And then somehow (well, thanks Greta), in the months around publication, the book rode a wave of perfect timing. Countries started declaring climate emergencies, phrasing switched from climate change to climate crisis, news sites dedicated whole sections to the subject, people took to the streets. And the book shot up the charts — an unknown ‘climate intellectual’ had met the bestseller ranks of Naomi Klein and Al Gore. The Guardian called it ‘an epoch-defining book’.

At the Extinction Rebellion protests in April 2019, which blocked arterial routes like Waterloo Bridge, Oxford Circus and Marble Arch, I saw multiple signs in person and in articles online that referenced parts of the book: the dead bee on the cover and the strapline, ‘It is worse, much worse, than you think.’ Marketing colleagues gave free copies of the book to protestors. The publicity kept on rolling. There were a lot of rockstar moments while working at Press, but there was something special about helping publish a book that became a part of a movement I believe in. Two-and-a-half years from then, you can’t move in a bookshop for climate books!

Emma McIlroy, Gecko Press

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Name: Emma McIlroy
Company: Gecko Press

What has been a highlight so far?  A (few) highlights for me have been meeting authors and chatting with them, getting to look at books from around the world and consider them for acquisition, and working in a small team where I get to pitch in on most things. Also, sometimes cute babies come into the office and we get to give them books. Circe by Madeline Miller.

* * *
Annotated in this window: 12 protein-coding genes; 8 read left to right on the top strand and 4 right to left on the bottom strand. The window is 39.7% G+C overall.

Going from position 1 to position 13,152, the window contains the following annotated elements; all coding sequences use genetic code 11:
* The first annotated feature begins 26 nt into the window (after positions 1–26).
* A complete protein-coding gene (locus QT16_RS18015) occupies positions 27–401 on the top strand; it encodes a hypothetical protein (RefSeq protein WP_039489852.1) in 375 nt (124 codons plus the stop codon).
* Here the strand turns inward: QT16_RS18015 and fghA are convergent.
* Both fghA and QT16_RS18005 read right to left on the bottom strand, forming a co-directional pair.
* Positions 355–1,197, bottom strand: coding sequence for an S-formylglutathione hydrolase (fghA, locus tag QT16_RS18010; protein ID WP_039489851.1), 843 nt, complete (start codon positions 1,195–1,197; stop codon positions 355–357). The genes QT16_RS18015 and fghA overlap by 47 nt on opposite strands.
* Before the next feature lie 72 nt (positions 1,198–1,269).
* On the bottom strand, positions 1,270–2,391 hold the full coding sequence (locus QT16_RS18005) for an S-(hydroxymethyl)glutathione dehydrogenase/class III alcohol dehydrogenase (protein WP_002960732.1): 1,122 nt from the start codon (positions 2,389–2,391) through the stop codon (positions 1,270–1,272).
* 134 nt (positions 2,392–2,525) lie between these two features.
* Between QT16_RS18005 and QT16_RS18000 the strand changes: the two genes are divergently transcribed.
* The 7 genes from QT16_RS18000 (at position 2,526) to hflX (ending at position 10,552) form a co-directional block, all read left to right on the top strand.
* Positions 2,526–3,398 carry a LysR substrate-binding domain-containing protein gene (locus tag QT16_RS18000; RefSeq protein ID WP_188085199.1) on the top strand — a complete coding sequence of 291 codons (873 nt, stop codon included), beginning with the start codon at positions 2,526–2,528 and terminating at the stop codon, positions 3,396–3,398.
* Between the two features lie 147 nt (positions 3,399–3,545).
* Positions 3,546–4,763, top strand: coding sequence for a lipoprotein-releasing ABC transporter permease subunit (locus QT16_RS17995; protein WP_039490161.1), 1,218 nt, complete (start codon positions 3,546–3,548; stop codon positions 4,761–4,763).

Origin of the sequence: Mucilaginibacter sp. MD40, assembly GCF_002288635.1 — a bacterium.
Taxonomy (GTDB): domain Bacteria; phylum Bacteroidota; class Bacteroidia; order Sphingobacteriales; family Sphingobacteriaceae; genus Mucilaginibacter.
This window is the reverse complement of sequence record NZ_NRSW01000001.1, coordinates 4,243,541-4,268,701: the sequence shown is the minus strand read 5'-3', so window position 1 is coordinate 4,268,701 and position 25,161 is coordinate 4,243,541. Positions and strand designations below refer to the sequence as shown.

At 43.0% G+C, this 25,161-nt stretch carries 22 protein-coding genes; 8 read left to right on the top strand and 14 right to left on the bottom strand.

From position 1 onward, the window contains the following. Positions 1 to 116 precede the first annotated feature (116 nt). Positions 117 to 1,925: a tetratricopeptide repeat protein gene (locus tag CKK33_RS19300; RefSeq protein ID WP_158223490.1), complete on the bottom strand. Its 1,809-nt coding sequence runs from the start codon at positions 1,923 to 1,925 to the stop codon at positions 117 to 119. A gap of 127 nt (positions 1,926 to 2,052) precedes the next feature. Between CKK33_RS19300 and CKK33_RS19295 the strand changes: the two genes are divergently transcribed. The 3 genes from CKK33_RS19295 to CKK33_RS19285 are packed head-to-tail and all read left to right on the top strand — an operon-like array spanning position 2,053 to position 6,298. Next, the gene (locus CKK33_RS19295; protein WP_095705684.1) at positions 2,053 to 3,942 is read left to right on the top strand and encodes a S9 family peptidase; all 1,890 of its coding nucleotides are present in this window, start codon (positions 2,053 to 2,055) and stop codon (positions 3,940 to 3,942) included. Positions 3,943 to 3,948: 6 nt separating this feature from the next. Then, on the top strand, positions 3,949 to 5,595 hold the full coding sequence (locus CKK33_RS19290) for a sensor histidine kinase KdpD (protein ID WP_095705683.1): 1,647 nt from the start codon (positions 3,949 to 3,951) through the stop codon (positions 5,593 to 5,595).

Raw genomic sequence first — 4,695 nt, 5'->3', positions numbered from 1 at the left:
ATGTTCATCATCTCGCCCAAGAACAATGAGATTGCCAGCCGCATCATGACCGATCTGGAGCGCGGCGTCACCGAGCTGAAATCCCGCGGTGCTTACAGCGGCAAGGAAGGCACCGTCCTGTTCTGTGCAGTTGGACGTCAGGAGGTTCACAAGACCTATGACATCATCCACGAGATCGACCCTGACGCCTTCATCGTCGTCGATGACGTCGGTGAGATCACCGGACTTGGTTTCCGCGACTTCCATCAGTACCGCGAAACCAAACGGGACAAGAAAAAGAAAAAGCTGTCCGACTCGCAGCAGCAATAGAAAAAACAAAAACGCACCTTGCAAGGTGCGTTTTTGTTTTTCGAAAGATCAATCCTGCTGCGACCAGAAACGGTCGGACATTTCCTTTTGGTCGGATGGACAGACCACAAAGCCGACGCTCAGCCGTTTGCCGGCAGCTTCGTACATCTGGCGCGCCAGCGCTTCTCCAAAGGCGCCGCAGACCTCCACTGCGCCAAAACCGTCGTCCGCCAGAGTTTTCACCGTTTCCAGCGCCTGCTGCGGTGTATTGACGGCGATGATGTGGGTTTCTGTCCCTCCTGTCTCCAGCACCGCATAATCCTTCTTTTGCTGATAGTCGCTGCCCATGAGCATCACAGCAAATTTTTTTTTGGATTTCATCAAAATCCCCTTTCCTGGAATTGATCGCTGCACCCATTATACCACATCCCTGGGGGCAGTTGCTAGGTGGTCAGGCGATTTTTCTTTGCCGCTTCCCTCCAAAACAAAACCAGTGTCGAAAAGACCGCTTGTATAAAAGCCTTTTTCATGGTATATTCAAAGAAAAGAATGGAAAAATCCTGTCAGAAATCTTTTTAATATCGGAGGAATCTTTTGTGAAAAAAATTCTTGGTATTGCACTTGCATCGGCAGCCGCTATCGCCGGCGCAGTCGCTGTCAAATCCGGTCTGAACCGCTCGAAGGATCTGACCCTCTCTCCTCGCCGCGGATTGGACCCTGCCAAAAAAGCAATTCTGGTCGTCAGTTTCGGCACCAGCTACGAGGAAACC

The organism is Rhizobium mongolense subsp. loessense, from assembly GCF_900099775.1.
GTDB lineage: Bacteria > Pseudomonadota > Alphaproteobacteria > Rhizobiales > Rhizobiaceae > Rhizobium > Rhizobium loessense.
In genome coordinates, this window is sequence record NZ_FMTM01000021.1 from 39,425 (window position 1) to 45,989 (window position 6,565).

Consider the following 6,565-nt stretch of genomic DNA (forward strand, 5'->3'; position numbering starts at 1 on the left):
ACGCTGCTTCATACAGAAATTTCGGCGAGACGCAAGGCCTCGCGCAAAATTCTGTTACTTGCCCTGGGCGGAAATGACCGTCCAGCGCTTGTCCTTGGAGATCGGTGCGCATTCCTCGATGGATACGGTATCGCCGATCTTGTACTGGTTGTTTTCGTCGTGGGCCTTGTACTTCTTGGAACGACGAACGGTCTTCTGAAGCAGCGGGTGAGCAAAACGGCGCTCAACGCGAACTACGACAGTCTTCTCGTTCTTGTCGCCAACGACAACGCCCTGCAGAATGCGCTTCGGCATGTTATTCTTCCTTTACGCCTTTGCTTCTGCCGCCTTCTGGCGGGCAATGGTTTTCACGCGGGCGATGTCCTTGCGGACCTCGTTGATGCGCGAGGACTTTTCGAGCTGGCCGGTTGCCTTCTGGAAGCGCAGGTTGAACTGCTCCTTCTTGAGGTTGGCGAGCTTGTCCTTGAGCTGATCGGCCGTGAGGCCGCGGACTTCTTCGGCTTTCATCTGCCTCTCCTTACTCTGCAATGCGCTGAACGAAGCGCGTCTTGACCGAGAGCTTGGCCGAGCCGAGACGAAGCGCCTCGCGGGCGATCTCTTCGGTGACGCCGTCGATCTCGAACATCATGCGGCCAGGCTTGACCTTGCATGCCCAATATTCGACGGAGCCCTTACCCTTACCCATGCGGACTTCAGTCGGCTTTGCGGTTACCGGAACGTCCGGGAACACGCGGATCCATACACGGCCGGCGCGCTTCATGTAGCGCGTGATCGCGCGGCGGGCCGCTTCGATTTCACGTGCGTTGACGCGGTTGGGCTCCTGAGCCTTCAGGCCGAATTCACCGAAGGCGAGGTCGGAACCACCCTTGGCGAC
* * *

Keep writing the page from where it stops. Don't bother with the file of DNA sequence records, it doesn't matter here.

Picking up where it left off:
What has been a challenge? A challenge has been that because it’s a small team where I get to pitch in on most things, there’s been a lot to learn, from bigger processes like setting up a book and its metadata to smaller processes like sending websales and that can be pretty exhausting, although satisfying once I’ve got the hang of it.

How have you found “real world” publishing different from the expectations you had while on your course? I would have to say that actually the course and especially the work placements gave me a pretty good idea of ‘real world’ publishing, and what happens in a publishing house on a day-to-day level.

What are you reading at the moment? I’m one of those people that reads more than one book at a time, although not in the same genre, so here are the books I am currently reading, all of which I am thoroughly enjoying: Imagining Decolonisation for a bit of non-fiction, My Salinger Year by Joanna Rakoff for a bit of fiction (reading this on the Libby app, I am obsessed with how easy and good it is and getting books from the library that way!) and I am in Bed with You by Emma Barnes for a bit of poetry.

Lauren Donald, Auckland University Press

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Name: Lauren Donald
Company: Auckland University Press

Since starting your internship…  I’ve sustained three paper cuts, become best friends with our local courier and found myself interested in all sorts of new topics.

What has been a highlight so far?  AUP’s mahi around the Kotahi Rau Pukapuka titles and weekly te reo lessons have really helped build my confidence in using Māori every day. It’s definitely a highlight to be more at ease with the language and to be genuinely excited about learning more.

What has been a challenge? There’s no avoiding Excel. I’ve come to terms with the fact that it’s about time I learned what a pivot table is.

How have you found “real world” publishing different from the expectations you had while on your course? ‘Real world’ publishing is the more complex older sibling to the work we did at Whitireia. I’ve been really interested to see how far into the future the team is working, and how many different books are on the go at once. There are so many overlaps in timelines and projects that it really makes you appreciate the people who are holding on to all the strings!

What are you reading at the moment? I’ve just finished Where We Swim by Ingrid Horrocks, and now I’m picking up Circe by Madeline Miller.